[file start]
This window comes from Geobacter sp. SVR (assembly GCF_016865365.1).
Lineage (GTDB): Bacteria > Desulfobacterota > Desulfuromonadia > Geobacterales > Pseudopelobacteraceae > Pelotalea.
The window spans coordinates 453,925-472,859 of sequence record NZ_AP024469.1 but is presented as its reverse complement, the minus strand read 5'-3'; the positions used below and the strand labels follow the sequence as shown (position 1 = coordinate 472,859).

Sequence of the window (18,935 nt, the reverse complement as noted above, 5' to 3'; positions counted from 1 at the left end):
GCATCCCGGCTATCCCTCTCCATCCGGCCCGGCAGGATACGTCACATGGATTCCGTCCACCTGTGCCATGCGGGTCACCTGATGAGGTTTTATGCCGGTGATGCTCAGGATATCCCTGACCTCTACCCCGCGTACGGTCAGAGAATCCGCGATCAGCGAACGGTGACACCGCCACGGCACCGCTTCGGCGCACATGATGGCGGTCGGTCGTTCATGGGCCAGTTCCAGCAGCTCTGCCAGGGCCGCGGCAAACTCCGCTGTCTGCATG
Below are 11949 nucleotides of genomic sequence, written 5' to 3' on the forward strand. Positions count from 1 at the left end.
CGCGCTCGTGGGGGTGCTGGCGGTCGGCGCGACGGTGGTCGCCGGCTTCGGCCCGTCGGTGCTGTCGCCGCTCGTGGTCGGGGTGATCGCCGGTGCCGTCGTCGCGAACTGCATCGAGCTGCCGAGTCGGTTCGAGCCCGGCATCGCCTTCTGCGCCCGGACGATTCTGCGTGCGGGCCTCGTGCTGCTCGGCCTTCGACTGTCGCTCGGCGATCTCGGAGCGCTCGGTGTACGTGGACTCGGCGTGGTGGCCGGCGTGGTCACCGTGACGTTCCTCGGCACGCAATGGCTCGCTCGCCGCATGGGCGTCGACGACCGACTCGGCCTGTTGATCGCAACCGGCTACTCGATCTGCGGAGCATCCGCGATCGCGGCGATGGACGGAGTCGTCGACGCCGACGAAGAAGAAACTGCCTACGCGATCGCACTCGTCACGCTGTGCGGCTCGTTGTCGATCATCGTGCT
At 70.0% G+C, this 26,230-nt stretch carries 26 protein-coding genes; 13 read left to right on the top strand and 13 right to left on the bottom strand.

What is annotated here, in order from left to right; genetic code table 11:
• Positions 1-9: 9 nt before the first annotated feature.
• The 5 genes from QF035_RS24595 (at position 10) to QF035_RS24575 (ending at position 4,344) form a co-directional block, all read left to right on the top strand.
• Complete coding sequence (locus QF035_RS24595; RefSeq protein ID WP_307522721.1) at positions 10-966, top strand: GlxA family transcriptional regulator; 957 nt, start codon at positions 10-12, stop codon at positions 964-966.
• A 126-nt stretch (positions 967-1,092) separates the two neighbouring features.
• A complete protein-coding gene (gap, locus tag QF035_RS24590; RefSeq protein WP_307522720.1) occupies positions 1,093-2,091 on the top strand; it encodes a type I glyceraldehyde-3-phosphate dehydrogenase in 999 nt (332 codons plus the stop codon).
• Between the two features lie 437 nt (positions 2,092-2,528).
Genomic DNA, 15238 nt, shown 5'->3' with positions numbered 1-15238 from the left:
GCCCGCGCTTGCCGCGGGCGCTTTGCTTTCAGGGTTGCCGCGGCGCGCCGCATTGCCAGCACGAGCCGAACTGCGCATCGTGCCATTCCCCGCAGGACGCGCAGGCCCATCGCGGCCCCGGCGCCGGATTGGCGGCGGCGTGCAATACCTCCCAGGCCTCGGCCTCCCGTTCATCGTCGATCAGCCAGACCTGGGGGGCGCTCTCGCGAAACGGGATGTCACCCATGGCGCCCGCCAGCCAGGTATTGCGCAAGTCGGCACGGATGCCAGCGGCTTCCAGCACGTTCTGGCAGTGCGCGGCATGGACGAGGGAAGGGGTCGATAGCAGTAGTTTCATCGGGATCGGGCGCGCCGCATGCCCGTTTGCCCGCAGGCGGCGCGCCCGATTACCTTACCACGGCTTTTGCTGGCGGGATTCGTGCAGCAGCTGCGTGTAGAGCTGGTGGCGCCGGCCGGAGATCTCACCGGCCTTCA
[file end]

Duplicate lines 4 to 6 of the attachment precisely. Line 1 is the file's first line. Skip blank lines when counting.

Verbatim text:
Sequence of the window (18,935 nt, the reverse complement as noted above, 5' to 3'; positions counted from 1 at the left end):
GCATCCCGGCTATCCCTCTCCATCCGGCCCGGCAGGATACGTCACATGGATTCCGTCCACCTGTGCCATGCGGGTCACCTGATGAGGTTTTATGCCGGTGATGCTCAGGATATCCCTGACCTCTACCCCGCGTACGGTCAGAGAATCCGCGATCAGCGAACGGTGACACCGCCACGGCACCGCTTCGGCGCACATGATGGCGGTCGGTCGTTCATGGGCCAGTTCCAGCAGCTCTGCCAGGGCCGCGGCAAACTCCGCTGTCTGCATG
Below are 11949 nucleotides of genomic sequence, written 5' to 3' on the forward strand. Positions count from 1 at the left end.